[dba-Tech] Advice on Consolidating Workgroups, Domain etc.

Drew Wutka dbatech at wolfwares.com
Mon Aug 23 21:09:43 CDT 2004

Arthur, a Domain will help with permissions, which is useful for file
sharing, but what you are really running into is a general networking issue.

I am going to explain how TCP/IP works, in general, to help you understand
where the weak points are, and what you can do to correct it.

To begin with, networking actually works on a lower level protocol then
TCP/IP.  Most current systems use Ethernet, but some still use systems like
Token Ring.  When a computer is connected to another computer, or to a
switch/hub, that lower level protocol connects.  Then TCP/IP takes over, and
that is what the OS uses to actually communicate to other computers.  TCP/IP
is based on three settings, IP Address, Subnet Mask, and Gateway.  You're IP
address is your 'ID', or phone number on the network.  That is the typical
'basic' education. However, to understand how an IP Address works, you have
to look at the subnet and gateway also.  The subnet mask is a bit
comparison, which tells the IP Address what other IP addresses are on it's
subnet (or in it's neighborhood).  A 255 in one of the four quads, tells the
IP Address, that it's neighbors will also have that same Number.  A 0 tells
it that the quad doesn't have to match at all. (any number in between, is
telling it what bits have to match, and which ones don't, so a 254 (which
has the 1 bit turned off...) tells it that it's neighbors have either the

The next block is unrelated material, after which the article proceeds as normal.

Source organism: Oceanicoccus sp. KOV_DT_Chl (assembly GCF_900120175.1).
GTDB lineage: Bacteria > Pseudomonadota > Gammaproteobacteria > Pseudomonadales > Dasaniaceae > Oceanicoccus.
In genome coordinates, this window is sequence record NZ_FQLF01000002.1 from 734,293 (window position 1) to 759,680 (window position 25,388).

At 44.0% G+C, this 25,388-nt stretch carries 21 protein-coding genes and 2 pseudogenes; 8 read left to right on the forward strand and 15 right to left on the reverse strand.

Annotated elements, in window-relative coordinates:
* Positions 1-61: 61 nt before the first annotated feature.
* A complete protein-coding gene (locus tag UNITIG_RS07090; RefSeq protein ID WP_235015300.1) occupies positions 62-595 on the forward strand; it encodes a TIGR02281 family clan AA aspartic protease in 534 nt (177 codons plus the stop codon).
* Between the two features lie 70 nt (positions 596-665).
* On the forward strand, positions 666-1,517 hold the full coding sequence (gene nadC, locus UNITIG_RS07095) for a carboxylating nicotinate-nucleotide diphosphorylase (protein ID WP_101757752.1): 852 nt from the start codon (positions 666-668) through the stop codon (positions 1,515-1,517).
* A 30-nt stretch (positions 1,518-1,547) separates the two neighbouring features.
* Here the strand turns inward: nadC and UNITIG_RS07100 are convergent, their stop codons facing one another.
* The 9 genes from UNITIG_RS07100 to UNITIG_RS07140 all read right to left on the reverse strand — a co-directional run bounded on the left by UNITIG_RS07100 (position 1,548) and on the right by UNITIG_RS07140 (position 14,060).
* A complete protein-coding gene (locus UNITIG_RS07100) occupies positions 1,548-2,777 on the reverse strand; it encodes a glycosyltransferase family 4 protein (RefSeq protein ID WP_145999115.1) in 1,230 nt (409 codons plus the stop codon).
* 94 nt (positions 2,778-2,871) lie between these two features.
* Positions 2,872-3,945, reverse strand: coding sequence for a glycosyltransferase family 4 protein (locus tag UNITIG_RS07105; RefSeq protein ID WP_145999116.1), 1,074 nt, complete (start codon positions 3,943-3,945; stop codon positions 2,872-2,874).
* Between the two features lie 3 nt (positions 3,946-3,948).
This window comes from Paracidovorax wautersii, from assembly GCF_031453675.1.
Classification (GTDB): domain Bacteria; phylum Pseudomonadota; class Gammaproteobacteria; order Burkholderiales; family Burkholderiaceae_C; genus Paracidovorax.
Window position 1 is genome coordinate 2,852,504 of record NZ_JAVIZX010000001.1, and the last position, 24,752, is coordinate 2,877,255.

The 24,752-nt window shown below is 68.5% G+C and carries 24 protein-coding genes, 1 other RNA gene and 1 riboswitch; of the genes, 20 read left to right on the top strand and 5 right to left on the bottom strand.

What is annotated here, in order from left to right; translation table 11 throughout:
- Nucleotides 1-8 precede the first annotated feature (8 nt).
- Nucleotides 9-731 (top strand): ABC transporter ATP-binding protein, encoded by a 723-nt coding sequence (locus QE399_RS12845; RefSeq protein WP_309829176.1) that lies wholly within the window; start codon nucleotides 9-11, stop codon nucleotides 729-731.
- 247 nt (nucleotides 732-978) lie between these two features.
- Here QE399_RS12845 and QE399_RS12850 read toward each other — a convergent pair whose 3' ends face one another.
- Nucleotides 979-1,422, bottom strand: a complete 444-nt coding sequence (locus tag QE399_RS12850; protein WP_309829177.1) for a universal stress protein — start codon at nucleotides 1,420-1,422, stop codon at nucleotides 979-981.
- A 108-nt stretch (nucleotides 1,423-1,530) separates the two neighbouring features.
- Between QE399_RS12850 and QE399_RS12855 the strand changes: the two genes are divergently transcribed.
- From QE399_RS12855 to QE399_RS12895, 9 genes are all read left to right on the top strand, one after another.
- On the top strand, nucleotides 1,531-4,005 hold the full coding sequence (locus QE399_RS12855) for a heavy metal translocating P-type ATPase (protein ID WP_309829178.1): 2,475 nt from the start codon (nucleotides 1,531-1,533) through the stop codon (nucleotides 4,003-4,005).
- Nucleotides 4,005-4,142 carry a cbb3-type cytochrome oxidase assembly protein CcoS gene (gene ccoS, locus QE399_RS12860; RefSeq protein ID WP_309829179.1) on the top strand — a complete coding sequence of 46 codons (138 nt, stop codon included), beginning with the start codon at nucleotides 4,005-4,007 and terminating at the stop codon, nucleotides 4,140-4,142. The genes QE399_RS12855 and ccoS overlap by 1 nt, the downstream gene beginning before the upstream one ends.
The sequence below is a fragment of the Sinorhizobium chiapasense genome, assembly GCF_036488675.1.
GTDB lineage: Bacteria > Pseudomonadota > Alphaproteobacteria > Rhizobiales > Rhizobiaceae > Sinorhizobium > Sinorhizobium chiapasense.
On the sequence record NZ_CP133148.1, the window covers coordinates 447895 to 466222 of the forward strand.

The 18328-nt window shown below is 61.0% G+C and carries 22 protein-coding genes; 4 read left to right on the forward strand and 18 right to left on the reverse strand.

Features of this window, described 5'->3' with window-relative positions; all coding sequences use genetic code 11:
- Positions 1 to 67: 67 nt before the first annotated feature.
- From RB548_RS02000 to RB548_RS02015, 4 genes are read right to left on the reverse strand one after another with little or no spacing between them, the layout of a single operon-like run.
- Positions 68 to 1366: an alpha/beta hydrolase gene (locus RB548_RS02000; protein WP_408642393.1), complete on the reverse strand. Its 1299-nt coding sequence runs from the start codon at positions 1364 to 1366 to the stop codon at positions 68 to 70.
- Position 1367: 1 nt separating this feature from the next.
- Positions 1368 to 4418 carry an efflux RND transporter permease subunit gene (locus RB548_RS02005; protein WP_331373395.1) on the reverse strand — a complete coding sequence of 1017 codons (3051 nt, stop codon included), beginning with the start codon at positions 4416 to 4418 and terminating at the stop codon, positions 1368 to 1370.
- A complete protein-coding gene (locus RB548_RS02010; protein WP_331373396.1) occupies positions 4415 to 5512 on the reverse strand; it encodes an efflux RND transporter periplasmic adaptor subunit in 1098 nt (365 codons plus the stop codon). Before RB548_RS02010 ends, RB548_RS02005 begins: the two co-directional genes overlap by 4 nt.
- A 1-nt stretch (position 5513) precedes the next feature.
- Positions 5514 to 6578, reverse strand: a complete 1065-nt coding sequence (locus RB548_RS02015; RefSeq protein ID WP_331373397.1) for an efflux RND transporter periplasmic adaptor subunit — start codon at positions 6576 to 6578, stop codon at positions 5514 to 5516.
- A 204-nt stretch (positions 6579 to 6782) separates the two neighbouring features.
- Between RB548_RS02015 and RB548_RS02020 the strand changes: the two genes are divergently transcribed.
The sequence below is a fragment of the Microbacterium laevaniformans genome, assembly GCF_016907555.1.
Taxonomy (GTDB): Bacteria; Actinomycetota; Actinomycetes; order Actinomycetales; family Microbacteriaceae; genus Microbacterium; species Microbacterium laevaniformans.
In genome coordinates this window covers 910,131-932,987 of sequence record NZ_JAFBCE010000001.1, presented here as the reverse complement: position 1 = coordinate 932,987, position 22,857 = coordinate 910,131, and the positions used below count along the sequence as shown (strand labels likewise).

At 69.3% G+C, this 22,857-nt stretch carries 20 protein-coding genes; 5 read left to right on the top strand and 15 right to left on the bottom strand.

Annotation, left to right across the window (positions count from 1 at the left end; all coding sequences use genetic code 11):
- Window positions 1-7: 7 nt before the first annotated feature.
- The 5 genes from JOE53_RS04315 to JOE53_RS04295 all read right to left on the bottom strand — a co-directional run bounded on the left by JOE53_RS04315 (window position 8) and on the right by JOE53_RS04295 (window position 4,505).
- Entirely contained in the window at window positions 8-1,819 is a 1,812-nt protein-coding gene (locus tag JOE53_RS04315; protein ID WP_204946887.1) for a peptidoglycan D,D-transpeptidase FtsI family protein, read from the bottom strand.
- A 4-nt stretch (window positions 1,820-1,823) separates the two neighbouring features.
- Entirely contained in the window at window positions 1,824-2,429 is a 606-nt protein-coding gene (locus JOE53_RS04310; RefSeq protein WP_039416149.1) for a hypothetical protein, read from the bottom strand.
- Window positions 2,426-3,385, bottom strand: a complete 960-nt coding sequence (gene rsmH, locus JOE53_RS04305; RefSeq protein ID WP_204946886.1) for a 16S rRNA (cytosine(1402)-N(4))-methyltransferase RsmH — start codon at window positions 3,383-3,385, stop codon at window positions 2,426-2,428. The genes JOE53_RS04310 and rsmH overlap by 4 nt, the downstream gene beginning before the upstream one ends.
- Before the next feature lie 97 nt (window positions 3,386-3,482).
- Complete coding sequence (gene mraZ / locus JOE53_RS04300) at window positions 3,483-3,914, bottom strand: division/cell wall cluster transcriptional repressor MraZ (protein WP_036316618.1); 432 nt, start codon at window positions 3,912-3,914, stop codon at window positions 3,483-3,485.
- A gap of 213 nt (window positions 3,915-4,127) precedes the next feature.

same number or 1 off, (16 or 17....not 16 or 15 (because 16 and 17 have the
same bits, except for the 1 bit, and 15 has different bits from 16
(including the 1 bit)).  Now, that tells the OS what other machines should
be out there, but what if it needs to go beyond it's subnet?  That's what
the gateway is for.  The gateway tells the OS where a router is, that the
computer can use to go beyond it's subnet. (Routers connect two or more
subnets together).

Okay, that's the nitty gritty.  Sounds simple? <grin>  Now for the fun part.
Actually communicating to another machine.  If you just communicated by IP
Addresses, if the hardware was setup right, and everything is on the same
subnet, then there would be no problem.  However, a human wants to connect
to another computer by name (and actually, so do certain OS functions....).
So, you need to have a method of getting an IP Address, from a computer
name.  There are a few methods.  One, use Host Files.  This is a manually
created (by you) list of Computer names to their IP addresses.  This method
works, but it's hardly flexible, and requires constant upkeep whenever a
change on your network occurs (lose a machine, change a machine, add a
machine).  Then there is Computer Browsing. LOL.  This is a literal
Nightmare. Essentially, when computers are on a network, they try to browse
their subnet.  When other machines are found, they hold an 'election' to
determine who will be the 'master browser', which all of the other computers
will report too.  It works great, if you leave all of your machines up 24/7,
and never reboot them.  Because then one of them will become the Master
Browser, and stay that way.  Unfortunately, that scenario is near
impossible, so machines are rebooted, or shut down, and the whole system
makes the Florida ballot process look well organized.

Ever notice that while you may have problems hitting a share on one machine,